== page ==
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Russian Su-27 "Chases" Off NATO Fighter Jet

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Russian Su-27 "Chases" Off NATO Fighter Jet

Old 2nd Feb 2019, 16:27
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Russian Su-27 "Chases" Off NATO Fighter Jet

Hmmm.........not too sure what to make of this one ??

https://www.liveleak.com/view?t=acShY_1548932459
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Old 2nd Feb 2019, 17:39
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“Go away!”

More interesting to my eye is the way the SU-27 disappears against the background, unlike the dark blob of the F-15.
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Old 2nd Feb 2019, 20:07
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Originally Posted by MPN11 View Post
“Go away!”

More interesting to my eye is the way the SU-27 disappears against the background, unlike the dark blob of the F-15.
They certainly nailed it with that camo scheme.
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Old 2nd Feb 2019, 20:28
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Looks more to me that the Eagle driver was avoiding being clobbered while retaining safe separation and respecting their ROI.
Lets be honest an interception is designed to show presence and a response, a little negative G and top rudder would have made the Flanker driver look silly and unprofessional.
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Old 3rd Feb 2019, 09:09
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Originally Posted by MPN11 View Post
“Go away!”

More interesting to my eye is the way the SU-27 disappears against the background, unlike the dark blob of the F-15.
Absolutely - once they get against a partly cloudy sky the Su pretty much disappears............
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Old 3rd Feb 2019, 12:37
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I've often wondered why grey has prevailed for medium/high altitude ops, particularly in the west. PRU blue was the standard finish during WW2 and it certainly seemed to work well.
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Old 3rd Feb 2019, 14:33
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Originally Posted by Martin the Martian View Post
I've often wondered why grey has prevailed for medium/high altitude ops, particularly in the west. PRU blue was the standard finish during WW2 and it certainly seemed to work well.
We went to grey/light olive for low-level helicopter ops in NW Europe when it was determined that with the poor viz and the smoke of battle/Chieftain engine heat-exchanger failure, everything goes grey at about 1km. It helped that they'd figured-out a way to stop the Gem engine dumping it's oil down the side of the aircraft so we lost the shine at about the same time.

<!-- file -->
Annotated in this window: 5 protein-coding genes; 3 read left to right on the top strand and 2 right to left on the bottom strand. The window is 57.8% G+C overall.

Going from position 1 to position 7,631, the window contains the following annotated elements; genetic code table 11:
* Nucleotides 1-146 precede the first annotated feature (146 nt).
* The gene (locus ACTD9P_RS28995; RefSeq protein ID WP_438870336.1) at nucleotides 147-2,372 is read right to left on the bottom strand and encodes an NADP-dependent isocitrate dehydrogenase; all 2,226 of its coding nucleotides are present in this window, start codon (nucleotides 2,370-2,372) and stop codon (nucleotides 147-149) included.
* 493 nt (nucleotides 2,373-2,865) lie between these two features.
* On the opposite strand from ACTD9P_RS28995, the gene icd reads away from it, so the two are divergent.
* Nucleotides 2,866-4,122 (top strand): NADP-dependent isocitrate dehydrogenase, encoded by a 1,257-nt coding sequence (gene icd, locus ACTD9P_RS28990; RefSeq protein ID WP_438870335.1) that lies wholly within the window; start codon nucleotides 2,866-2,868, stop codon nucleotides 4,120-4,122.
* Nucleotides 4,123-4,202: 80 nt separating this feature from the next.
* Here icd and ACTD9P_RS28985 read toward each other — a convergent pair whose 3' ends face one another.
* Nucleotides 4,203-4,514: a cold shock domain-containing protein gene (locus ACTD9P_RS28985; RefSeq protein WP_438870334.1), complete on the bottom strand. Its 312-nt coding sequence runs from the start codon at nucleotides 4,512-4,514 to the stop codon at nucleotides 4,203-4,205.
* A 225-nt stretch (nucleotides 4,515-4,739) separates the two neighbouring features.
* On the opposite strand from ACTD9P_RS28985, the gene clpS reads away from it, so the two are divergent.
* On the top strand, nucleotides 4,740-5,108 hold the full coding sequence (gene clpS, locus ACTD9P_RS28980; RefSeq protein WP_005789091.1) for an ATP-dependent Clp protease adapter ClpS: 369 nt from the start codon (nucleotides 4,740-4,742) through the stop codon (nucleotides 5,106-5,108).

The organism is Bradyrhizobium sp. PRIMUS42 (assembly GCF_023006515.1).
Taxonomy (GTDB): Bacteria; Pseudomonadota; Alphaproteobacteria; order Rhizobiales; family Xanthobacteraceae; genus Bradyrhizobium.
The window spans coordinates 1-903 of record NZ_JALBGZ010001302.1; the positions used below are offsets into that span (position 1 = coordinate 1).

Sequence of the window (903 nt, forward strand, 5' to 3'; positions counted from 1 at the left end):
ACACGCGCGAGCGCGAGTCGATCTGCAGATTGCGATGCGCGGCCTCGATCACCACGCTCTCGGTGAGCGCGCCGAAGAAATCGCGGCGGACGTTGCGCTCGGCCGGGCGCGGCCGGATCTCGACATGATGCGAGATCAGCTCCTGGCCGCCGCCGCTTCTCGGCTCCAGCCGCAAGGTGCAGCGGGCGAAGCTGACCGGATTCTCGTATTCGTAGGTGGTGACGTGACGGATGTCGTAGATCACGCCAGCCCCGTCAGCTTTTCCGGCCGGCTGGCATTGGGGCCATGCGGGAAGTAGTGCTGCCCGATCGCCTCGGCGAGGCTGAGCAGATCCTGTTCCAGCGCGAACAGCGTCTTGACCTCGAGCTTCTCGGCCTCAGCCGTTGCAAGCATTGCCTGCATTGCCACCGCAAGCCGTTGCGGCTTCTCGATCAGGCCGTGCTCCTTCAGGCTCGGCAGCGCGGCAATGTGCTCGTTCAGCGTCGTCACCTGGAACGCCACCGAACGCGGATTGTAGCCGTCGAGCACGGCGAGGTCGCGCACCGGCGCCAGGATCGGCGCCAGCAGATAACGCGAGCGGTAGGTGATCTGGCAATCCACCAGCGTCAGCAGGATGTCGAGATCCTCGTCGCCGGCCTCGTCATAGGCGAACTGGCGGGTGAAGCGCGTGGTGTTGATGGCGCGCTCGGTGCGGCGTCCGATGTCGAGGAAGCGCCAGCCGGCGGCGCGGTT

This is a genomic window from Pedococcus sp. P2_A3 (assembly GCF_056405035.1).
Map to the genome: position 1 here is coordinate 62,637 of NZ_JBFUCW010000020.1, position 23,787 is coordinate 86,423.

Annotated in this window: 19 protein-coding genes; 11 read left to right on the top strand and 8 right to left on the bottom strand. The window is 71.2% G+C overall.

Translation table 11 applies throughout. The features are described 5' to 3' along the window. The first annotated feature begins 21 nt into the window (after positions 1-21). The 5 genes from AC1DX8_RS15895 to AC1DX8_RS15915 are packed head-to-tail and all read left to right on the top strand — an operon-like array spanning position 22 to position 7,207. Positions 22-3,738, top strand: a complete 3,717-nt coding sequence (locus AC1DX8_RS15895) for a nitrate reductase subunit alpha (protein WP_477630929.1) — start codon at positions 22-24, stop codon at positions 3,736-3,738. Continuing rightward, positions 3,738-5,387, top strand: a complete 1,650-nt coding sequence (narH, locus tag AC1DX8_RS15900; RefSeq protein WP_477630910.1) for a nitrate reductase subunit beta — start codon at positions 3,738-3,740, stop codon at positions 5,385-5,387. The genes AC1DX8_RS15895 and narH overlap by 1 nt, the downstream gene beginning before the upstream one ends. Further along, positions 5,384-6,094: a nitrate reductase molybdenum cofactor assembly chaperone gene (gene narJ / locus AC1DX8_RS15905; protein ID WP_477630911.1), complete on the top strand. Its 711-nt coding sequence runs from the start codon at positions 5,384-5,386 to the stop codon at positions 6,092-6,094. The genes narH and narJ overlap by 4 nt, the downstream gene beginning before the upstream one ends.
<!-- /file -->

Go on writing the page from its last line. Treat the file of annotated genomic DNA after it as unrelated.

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Old 3rd Feb 2019, 16:38
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BV, two observations:

Why did the RAF embrace tone-down in UK when the threat was ARM and radar equipped bombers using very high quality mapping?

If your opponent closes to the merge the one with the lower visual signature should have the edge.
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Old 3rd Feb 2019, 17:45
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Cam/tone-down was in my office during my last MoD tour, and even had the pleasure of discussing aircraft cam with Mr [Grey] Barley.

You can’t hide, but you can confuse, CF-18 cockpit painted on the underside, for example, although the airframe favours that. We discussed large contrasting areas of colour, a bit like the WW2 black/white undersides, and how extending that idea could actually confuse in a close visual engagement. You can rarely optimise cam for every environment/background, so confuse instead.

As for airfield cam ... loads of radar reflectors, including ‘false positive’ IPs, is a fairly cheap option. And fill the ‘black hole’ of the airfield’s radar/IR signature ... again cheap and easy. At high speed, low level, it doesn’t take a lot to confuse or throw off aim in a SAM-intense environment (if we had one).
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Old 3rd Feb 2019, 20:38
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Originally Posted by MPN11 View Post